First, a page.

Casper Native Taylor Vignaroli Joins the Wyoming Business Council
Born and raised in Casper, Taylor Vignaroli recently became a part of the Wyoming Business Council.
It was here in Natrona County that he fell in love with cross country skiing. He said, "I've tried to remain, at least in some capacity, involved in that world."
He helps coach cross country as well as mountain biking in Laramie. His other outdoor pursuits include climbing, hiking, backcountry skiing, hunting and fishing.
Vignaroli received his Associates degree from Casper Community College and went on to earn a Bachelor's at the University of Wyoming in Laramie.
While there he began working with a small tech company in sustainable agriculture where he "wore many hats," according to Vignaroli.
K2Radio News asked him what his vision for Wyoming business is, and he said, "Diversification. If I had to put it into one word."
He said there's lots of business opportunities. Wyoming currently has some main industries, "and while we are firmly rooted in that history and we want to continue growing those businesses and the economy there, we want to expand into new areas of opportunity."
Vignaroli would like to see business opportunities like tourism, agriculture and natural resources expand.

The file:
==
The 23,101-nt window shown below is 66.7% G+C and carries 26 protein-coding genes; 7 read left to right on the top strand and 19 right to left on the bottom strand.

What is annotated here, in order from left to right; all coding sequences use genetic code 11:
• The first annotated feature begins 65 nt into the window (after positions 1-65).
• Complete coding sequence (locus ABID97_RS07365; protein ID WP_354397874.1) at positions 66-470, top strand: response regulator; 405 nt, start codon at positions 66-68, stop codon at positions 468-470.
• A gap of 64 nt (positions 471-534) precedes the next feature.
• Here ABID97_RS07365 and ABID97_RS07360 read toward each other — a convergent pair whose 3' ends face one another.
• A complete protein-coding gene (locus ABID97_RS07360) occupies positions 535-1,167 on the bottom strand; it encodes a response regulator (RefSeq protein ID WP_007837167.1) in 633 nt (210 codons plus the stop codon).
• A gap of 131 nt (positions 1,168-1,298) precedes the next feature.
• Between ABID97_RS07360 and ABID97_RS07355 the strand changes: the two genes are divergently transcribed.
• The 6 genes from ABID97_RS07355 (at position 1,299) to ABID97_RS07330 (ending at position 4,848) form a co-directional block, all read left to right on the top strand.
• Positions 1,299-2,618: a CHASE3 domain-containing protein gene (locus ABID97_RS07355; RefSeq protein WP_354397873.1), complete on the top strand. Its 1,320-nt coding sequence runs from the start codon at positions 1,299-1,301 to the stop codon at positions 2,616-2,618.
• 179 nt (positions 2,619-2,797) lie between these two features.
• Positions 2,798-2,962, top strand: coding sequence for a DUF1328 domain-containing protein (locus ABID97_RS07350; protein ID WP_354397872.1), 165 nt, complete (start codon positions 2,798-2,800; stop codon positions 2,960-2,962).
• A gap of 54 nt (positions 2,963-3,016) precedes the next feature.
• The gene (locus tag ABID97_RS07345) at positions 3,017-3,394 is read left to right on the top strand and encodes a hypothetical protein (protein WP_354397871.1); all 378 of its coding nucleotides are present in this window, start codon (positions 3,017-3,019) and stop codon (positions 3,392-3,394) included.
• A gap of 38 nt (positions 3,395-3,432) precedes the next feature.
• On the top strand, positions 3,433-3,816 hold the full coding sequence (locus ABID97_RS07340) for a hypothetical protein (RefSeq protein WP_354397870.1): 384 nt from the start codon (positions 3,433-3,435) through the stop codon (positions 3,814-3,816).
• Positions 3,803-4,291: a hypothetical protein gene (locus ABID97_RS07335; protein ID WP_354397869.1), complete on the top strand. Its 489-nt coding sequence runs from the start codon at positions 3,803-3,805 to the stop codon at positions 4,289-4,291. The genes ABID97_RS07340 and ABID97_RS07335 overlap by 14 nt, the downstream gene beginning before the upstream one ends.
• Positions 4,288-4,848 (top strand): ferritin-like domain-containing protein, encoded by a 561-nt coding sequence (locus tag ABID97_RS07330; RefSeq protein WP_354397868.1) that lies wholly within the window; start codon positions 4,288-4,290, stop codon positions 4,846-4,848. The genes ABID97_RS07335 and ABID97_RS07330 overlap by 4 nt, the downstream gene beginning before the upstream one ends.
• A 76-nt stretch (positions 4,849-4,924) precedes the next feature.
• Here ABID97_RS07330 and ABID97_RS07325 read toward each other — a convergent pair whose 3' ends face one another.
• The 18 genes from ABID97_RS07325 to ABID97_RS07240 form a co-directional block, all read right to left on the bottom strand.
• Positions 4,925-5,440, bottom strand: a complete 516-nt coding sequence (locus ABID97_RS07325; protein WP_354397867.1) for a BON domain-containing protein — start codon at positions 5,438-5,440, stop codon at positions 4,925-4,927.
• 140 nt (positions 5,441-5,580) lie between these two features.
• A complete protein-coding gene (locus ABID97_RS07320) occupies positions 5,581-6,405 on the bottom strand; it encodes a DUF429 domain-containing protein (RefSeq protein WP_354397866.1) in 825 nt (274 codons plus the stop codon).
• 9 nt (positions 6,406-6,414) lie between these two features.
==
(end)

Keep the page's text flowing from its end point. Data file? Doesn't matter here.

"The future of business here in Wyoming is that, as it pertains to my role, all new businesses or those that have ideas to start a new business have access and opportunity to be able to succeed and accel here in the state of Wyoming.
K2Radio News wrapped up the interview by asking Vignaroli about his interest in coffee.
He said, "I like to find the extraordinary in the mundane, and I feel like coffee is mundane at the surface level, but as soon as you dive into it, you learn how insane and crazy it is, and especially being from Wyoming, our supply chain is a lot longer than others, but for coffee, it pretty much always travels long distances."
Vignaroli said he's loved learning about extraction theory, the supply chain, even how to execute the most flavorful and delicious cup of Joe.
"By roasting it yourself you can actually control a little bit better the ethical sides of that industry, and you are sourcing it as an individual consumer, so that's been kind of cool to see how your dollars can contribute to a better, more sustainable, more conscious supply chain, because ultimately every time you spend a dollar it's a little vote, so if you can control a little bit with those dollars and those votes--the end result of those dollars in the communities that they impact--I'm definitely all about that."